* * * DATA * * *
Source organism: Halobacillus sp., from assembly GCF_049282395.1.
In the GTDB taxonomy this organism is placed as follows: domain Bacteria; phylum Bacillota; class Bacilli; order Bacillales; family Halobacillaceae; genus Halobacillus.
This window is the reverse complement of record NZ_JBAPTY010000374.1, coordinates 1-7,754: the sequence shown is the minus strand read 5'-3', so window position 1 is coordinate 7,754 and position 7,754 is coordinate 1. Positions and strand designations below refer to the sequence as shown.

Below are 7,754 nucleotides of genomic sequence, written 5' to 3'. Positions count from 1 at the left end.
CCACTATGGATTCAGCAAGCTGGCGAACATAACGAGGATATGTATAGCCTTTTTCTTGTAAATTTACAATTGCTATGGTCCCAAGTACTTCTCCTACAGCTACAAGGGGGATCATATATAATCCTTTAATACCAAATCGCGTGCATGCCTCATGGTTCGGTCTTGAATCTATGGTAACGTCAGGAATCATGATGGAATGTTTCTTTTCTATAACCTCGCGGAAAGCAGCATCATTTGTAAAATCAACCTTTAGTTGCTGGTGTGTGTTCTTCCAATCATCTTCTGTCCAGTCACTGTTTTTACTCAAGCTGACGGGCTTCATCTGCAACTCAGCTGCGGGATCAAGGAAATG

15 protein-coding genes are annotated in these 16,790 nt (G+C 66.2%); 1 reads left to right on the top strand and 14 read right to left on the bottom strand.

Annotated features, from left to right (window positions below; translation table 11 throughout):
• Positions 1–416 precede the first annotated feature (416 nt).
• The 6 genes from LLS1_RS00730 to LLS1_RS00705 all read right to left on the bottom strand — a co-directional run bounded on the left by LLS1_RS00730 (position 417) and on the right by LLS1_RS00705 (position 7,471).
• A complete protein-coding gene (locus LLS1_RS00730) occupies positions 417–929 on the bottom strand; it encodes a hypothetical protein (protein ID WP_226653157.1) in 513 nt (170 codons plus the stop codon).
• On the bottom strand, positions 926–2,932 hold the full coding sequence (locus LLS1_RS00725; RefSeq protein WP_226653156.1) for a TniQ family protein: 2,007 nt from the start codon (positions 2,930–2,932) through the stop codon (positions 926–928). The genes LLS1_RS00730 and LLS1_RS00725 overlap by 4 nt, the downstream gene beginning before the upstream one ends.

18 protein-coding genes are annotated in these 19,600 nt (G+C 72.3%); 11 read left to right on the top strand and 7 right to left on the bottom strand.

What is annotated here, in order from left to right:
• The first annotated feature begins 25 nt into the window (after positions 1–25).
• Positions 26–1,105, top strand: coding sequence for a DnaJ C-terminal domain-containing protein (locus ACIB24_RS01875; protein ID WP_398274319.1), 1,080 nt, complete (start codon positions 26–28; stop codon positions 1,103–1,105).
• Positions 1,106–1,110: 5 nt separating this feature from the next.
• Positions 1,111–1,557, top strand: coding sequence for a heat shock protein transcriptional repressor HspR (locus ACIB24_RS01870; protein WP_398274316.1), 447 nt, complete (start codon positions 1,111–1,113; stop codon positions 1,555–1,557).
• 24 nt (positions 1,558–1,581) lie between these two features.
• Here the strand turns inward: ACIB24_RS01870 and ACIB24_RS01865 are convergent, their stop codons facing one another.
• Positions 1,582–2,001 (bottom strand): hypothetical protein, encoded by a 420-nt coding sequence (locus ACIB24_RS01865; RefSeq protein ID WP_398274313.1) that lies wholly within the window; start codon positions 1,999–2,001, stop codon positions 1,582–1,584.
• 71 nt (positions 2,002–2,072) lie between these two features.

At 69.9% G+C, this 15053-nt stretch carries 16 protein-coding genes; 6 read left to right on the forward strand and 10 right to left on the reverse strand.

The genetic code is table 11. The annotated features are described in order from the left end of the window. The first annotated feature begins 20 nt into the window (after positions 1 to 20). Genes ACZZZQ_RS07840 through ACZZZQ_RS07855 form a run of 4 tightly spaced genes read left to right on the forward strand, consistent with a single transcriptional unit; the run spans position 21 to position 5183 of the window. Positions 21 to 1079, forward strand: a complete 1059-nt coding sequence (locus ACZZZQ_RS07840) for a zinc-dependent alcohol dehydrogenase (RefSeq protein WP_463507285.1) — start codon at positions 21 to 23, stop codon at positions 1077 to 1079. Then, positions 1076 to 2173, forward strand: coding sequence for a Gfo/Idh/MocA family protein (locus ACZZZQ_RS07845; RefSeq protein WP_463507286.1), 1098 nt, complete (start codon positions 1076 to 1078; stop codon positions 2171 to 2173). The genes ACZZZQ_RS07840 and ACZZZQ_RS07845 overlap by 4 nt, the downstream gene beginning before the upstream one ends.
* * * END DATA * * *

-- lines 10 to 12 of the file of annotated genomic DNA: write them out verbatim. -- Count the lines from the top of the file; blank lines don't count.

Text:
• A complete protein-coding gene (locus LLS1_RS00730) occupies positions 417–929 on the bottom strand; it encodes a hypothetical protein (protein ID WP_226653157.1) in 513 nt (170 codons plus the stop codon).
• On the bottom strand, positions 926–2,932 hold the full coding sequence (locus LLS1_RS00725; RefSeq protein WP_226653156.1) for a TniQ family protein: 2,007 nt from the start codon (positions 2,930–2,932) through the stop codon (positions 926–928). The genes LLS1_RS00730 and LLS1_RS00725 overlap by 4 nt, the downstream gene beginning before the upstream one ends.

18 protein-coding genes are annotated in these 19,600 nt (G+C 72.3%); 11 read left to right on the top strand and 7 right to left on the bottom strand.